Home for the Holidays: Hunting the Best Deals

by Alexandra Drosu for Shoestring Magazine
November 10, 2009 - 6:27pm

Traveling home for the holidays is often bittersweet. We look forward to seeing family and friends, but often wish we could teleport to our destination instead of struggling through crowded airports, long lines, and foul weather. To make matters worse, more people are expected to travel this year than last, making fares more expensive and seats more valuable. Nevertheless, with a little research, planning, and patience, you can find the best deal for your particular destination.

Shoestring has asked travel experts across the nation to reveal their best tips and tricks for finding great fares on planes, trains, and automobiles. Don't cling to unrealistic expectations — super cheap steals may be a figment of the imagination — and if all else fails, ask Santa.

PLANES

Start Now.
It's a universal travel rule: fares tend to go up as you get closer to the holidays, so don't be afraid to take the plunge now. If you're worried about finding a better rate in the future, check a price prediction site like Bing Travel or book on a carrier that will refund the price difference. jetBlue refunds any fare decreases as future travel credits.

Track flights a week before you purchase.
Start checking prices on airline sites and flight consolidators like Hotwire, Kayak, and Orbitz. "Compare prices in advance so you'll be able to identify a good fare when it comes up, or act fast if fares start rising," says Anne Banas, executive editor of SmarterTravel.com.

Take excess fees into account.
When comparing fares, keep in mind additional baggage, pet, or booking fees. Some flight consolidators charge extra fees, so make sure you compare fares on airline sites before booking, says jetBlue spokesperson Bryan Baldwin. Also, evaluate what each airline charges for baggage fees especially if you're traveling with excess luggage. Check out SmarterTravel's Ultimate Guide to Airline Fees to keep up with the latest hidden costs.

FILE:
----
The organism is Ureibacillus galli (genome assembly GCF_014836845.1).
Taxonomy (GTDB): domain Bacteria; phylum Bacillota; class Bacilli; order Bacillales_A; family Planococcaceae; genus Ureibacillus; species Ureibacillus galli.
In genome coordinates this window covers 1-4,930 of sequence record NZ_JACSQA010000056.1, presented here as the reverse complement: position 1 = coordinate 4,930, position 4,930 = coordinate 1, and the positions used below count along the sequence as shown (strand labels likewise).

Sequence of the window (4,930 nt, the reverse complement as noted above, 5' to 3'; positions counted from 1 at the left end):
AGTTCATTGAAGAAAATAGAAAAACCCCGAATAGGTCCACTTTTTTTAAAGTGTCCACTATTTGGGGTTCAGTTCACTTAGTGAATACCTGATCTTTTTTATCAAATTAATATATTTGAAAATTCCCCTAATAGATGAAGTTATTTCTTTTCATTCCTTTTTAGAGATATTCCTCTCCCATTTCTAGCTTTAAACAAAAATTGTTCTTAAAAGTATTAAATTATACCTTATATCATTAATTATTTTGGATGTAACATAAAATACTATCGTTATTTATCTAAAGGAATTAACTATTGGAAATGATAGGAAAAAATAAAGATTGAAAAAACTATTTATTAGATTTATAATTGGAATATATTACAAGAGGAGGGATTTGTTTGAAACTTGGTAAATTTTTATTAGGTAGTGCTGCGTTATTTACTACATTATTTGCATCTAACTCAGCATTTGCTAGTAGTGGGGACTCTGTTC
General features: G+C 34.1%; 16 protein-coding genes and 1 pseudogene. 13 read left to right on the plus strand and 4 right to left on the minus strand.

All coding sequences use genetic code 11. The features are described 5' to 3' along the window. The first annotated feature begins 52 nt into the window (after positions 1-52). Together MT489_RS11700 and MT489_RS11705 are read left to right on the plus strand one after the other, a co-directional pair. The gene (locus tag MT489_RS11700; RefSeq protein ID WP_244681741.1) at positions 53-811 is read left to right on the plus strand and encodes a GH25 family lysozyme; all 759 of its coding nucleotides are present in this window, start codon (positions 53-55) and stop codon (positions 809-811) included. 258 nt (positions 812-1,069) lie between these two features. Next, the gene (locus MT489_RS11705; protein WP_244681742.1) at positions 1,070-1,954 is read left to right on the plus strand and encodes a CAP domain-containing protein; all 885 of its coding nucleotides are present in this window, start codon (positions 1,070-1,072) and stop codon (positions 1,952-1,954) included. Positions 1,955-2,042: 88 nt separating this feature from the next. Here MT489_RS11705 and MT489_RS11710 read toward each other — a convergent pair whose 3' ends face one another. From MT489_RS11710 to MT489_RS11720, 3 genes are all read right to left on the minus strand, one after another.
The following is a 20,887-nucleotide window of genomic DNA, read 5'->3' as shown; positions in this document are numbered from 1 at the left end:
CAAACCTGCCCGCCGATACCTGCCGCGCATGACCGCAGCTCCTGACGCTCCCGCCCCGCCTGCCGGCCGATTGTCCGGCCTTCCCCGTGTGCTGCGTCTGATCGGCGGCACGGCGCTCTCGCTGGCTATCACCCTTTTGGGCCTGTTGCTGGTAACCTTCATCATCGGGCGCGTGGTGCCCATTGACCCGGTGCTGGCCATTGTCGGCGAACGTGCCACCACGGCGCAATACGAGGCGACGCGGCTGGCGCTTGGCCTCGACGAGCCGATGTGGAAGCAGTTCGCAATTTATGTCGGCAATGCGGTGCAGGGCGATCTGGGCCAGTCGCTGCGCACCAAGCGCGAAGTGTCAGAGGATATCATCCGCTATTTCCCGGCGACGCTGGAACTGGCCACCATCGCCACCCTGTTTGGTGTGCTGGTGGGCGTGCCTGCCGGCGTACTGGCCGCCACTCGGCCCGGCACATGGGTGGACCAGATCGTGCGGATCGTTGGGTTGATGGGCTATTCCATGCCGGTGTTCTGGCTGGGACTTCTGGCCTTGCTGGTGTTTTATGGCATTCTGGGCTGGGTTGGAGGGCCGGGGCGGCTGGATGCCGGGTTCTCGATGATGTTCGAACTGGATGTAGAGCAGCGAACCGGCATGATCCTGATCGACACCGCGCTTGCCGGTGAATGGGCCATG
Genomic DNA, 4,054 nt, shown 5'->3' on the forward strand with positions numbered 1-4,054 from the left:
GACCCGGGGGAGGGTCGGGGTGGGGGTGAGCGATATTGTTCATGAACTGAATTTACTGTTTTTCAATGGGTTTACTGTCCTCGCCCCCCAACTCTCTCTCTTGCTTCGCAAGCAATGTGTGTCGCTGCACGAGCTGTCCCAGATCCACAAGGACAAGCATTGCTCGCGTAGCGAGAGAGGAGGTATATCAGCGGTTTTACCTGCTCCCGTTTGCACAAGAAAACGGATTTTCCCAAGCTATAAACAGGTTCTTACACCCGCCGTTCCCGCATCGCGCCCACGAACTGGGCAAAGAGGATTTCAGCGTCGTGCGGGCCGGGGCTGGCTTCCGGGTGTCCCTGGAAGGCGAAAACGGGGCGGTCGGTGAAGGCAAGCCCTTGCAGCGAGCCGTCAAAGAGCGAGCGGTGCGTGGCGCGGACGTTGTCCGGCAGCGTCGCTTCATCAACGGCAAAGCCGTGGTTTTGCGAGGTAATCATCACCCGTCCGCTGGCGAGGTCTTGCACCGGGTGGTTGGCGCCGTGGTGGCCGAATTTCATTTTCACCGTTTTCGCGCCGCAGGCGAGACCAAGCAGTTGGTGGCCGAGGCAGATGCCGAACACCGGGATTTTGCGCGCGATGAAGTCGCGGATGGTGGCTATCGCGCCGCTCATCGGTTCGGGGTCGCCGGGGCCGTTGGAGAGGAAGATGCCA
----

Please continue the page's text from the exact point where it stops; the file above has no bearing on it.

Tweet your way to great fares.
Use social media sites like Twitter and Facebook to find exclusive discount codes and sale prices direct from travel companies. United Airlines uses its Twitter feed (@UnitedAirlines) to publish "Twares" — special tweets alerting followers to cheap fares to various destinations that expire quickly — while jetBlue's @jetBlueCheeps feed features last-minute deals prefect for procrastinators. "If you'd like a flight to Vegas and want to know the best deals out there, do a Twitter search on Las Vegas Flight Deals and see what pops up in real time," says Kim Mance, editor-in-chief of GoGalavanting.com.

Membership has its privileges.
Make sure you're receiving email updates for members from all of your frequent flyer programs. "You'll receive more notifications of sales, and get a head start to buy before all the discount rates are gone," says Baldwin of jetBlue.

TRAINS

Try the buddy system.
If you're traveling with a friend, look into companion fares. Trains often offer discounts if you’re traveling in pairs. Check Amtrak's advertised specials under the Deals button to get the latest companion discounts as well as other fare offers. Right now you'll find companion discounts for travel in Missouri, Maine and on the Lake Shore Limited that serves New York, Chicago and Boston.

Reserve your seat.